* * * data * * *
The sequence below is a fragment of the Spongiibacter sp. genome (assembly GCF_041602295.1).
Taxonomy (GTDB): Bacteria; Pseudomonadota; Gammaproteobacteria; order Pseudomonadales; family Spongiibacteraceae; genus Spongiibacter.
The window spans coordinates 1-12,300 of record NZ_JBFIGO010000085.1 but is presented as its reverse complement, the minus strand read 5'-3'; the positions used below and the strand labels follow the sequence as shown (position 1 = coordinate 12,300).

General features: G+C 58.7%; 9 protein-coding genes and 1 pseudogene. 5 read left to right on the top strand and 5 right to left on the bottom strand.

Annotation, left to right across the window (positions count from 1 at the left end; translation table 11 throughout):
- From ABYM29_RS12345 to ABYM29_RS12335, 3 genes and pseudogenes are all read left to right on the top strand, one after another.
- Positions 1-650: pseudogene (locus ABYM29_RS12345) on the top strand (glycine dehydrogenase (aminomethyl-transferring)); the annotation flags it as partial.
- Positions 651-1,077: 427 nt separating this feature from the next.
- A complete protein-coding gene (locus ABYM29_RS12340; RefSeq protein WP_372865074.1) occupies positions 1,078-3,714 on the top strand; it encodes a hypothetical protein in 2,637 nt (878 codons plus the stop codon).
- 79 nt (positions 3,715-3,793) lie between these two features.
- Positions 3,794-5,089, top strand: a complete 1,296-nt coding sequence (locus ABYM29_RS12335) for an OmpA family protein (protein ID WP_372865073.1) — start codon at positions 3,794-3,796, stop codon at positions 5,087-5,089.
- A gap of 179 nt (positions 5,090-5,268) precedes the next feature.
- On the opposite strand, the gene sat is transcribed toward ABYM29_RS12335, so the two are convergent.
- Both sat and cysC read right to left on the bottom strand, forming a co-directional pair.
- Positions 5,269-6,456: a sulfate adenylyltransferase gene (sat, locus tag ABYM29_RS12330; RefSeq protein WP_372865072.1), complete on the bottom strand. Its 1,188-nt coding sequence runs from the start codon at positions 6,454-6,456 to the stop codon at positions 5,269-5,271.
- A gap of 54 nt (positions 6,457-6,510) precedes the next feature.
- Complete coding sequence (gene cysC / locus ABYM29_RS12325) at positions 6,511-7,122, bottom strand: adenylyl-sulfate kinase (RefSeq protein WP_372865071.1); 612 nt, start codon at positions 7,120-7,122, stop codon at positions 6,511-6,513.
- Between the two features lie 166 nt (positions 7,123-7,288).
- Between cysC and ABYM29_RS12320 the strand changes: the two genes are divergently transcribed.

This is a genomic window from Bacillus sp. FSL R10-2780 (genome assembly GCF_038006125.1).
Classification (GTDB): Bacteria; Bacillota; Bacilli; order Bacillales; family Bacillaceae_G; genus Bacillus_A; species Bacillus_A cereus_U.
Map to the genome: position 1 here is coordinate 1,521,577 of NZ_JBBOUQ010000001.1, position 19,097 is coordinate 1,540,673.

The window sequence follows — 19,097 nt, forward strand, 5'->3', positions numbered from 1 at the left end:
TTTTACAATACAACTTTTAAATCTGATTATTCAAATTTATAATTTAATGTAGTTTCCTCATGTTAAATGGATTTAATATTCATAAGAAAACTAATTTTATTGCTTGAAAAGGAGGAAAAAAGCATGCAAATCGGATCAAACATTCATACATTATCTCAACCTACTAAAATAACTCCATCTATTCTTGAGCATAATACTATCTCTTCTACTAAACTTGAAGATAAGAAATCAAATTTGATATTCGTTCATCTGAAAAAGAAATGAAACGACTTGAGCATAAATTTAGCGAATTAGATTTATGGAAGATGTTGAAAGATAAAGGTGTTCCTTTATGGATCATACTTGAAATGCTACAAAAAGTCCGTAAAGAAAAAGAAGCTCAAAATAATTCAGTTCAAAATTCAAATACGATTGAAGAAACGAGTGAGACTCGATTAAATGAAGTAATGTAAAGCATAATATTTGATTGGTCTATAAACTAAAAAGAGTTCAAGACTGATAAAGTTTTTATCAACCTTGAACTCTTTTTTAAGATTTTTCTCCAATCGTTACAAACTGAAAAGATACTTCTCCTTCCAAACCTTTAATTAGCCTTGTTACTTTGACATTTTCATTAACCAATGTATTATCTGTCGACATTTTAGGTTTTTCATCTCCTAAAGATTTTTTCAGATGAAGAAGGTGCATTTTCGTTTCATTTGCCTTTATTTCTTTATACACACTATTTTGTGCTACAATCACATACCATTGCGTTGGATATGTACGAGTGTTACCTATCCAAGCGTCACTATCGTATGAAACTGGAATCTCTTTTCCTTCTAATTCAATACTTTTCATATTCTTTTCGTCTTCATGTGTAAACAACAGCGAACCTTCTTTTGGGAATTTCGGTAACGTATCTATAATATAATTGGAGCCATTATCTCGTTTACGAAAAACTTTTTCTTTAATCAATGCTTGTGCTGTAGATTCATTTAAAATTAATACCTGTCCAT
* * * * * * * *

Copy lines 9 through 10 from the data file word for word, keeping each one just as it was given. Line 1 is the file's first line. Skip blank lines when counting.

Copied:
- A complete protein-coding gene (locus ABYM29_RS12340; RefSeq protein WP_372865074.1) occupies positions 1,078-3,714 on the top strand; it encodes a hypothetical protein in 2,637 nt (878 codons plus the stop codon).
- 79 nt (positions 3,715-3,793) lie between these two features.